Alexa T. McCray conducts research on knowledge representation and discovery, with a special focus on the significant “Tower of Babel” problems that persist in the curation, dissemination, and exchange of scientific and clinical information in biomedicine and health.
McCray is the former director of the Lister Hill National Center for Biomedical Communications, a research division of the National Library of Medicine at the National Institutes of Health. While at the NIH, she directed the design and development of a number of national information resources, including ClinicalTrials.gov. Before joining the NIH she was on the research staff of IBM’s T.J. Watson Research Center. She received a PhD from Georgetown University and served on the faculty there. She conducted predoctoral research at MIT. McCray joined Harvard Medical School in 2005, where she was founding co-director of the Center for Biomedical Informatics and associate director of the Francis A. Countway Library of Medicine.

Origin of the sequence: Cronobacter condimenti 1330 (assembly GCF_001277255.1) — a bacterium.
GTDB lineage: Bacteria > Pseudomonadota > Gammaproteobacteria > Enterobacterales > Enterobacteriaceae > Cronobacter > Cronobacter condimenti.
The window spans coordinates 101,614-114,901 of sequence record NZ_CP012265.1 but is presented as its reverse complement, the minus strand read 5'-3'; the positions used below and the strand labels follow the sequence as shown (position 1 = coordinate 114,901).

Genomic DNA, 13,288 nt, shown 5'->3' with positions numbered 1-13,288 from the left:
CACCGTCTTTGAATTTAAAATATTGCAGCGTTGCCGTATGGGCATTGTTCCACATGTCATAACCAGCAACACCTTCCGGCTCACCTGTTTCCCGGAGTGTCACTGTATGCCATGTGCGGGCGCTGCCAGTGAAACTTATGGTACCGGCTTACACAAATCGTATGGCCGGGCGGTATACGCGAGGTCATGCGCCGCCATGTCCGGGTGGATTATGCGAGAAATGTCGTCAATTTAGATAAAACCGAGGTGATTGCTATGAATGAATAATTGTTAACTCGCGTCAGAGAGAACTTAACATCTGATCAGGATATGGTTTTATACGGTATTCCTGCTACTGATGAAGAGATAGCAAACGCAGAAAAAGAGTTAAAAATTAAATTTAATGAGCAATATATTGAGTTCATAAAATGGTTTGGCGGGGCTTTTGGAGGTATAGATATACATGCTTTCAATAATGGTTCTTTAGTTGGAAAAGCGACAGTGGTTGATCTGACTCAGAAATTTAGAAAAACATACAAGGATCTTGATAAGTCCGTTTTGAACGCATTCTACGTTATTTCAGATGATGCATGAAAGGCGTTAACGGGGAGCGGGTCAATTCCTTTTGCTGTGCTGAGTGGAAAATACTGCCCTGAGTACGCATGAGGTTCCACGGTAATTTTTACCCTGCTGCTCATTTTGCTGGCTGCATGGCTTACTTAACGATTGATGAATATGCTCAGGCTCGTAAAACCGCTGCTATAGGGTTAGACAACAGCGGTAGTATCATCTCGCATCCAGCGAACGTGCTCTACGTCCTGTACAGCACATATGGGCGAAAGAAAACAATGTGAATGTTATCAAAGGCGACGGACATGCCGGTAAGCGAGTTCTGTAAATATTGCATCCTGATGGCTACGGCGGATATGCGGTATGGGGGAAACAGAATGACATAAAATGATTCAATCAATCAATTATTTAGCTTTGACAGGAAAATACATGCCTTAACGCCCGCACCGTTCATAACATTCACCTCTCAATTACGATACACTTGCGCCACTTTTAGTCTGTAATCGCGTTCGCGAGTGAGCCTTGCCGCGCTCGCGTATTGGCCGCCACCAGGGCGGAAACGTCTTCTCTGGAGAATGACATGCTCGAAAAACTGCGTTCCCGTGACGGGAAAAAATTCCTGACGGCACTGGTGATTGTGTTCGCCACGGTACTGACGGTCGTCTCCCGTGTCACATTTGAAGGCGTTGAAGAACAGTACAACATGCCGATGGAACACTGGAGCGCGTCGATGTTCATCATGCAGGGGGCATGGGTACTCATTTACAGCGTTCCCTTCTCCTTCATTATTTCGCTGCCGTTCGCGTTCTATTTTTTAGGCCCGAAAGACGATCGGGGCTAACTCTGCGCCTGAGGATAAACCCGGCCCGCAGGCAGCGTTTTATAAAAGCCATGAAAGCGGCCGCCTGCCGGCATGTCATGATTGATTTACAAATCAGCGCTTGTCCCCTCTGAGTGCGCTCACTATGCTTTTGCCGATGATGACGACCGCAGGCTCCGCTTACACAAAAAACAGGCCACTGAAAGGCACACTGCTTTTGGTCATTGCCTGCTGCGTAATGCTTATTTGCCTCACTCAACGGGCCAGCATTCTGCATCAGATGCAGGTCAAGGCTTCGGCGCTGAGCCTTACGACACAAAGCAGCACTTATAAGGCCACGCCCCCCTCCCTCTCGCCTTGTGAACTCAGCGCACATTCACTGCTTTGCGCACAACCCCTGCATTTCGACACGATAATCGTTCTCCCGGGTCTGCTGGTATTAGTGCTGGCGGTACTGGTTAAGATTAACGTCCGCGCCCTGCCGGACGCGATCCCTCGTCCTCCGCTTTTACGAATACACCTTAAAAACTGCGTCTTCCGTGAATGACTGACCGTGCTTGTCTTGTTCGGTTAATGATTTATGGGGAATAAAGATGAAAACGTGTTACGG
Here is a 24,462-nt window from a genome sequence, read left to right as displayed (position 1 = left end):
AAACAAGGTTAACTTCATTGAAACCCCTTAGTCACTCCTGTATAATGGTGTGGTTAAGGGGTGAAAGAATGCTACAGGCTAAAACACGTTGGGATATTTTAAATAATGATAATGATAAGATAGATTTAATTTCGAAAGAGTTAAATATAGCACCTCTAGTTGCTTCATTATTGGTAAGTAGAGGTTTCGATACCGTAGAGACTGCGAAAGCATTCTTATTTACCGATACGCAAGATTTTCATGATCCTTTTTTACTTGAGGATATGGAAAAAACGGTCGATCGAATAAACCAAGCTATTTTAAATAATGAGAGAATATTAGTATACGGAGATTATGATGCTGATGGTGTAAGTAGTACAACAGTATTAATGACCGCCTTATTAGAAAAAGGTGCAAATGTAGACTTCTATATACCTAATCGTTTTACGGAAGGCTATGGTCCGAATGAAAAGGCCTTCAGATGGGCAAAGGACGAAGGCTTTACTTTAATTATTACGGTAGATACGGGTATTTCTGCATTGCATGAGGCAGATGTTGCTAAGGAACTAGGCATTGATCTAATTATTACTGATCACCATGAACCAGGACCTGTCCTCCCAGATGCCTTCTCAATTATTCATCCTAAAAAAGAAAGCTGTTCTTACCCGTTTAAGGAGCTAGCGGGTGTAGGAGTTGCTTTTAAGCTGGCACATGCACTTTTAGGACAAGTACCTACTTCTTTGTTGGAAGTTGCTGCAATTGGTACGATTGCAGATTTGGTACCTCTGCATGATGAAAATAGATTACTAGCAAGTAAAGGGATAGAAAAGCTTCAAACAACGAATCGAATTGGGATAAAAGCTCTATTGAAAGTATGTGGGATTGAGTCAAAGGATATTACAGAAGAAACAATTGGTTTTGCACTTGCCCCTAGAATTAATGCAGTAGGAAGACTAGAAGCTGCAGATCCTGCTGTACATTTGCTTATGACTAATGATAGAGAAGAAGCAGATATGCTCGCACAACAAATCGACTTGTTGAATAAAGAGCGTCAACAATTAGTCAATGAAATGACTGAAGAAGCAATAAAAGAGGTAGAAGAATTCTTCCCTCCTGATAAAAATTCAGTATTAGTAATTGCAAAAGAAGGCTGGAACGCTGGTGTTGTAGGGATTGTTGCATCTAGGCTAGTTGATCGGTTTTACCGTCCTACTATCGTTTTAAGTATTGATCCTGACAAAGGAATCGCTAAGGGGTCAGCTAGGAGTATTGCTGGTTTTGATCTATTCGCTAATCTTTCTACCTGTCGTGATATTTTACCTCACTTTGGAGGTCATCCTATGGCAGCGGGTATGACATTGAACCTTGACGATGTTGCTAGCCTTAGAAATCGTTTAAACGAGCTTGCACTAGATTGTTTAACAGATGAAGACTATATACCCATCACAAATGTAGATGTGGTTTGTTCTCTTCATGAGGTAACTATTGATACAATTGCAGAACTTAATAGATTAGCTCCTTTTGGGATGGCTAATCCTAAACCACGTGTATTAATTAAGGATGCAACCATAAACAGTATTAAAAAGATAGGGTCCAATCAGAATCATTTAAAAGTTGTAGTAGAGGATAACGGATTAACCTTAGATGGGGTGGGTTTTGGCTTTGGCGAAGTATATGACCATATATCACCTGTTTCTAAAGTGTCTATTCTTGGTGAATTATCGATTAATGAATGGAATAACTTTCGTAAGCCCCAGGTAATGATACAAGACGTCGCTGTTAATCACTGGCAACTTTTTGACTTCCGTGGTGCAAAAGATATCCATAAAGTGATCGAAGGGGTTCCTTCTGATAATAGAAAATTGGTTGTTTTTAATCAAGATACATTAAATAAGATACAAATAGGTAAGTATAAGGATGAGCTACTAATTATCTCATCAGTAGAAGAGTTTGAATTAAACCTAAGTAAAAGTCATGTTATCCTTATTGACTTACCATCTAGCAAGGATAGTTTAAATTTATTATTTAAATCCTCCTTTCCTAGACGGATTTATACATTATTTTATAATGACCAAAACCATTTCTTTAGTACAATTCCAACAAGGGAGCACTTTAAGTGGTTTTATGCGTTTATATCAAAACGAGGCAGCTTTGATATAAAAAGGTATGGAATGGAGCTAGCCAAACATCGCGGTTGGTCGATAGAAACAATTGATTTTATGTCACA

McCray was elected to the National Academy of Medicine (formerly IOM) in 2001. She is the incoming co-chair the National Academies of Sciences, Engineering and Medicine Board on Research Data and Information. She is a fellow of the American Association for the Advancement of Science and a fellow of the American College of Medical Informatics (ACMI). She is the immediate past president of ACMI and is a past member of the board of both the American Medical Informatics Association and the International Medical Informatics Association.
Methods of information in medicine, January 1, 2007
Computer methods and programs in biomedicine, February 28, 2006
Methods of information in medicine, January 1, 2006
AMIA ... Annual Symposium proceedings. AMIA Symposium, January 1, 2006
Community genetics, January 1, 2006
Journal of biomedical informatics, September 28, 2005
Pacific Symposium on Biocomputing. Pacific Symposium on Biocomputing, January 1, 2005
Journal of the American Medical Informatics Association : JAMIA, November 23, 2004
Journal of the American Medical Informatics Association : JAMIA, August 6, 2004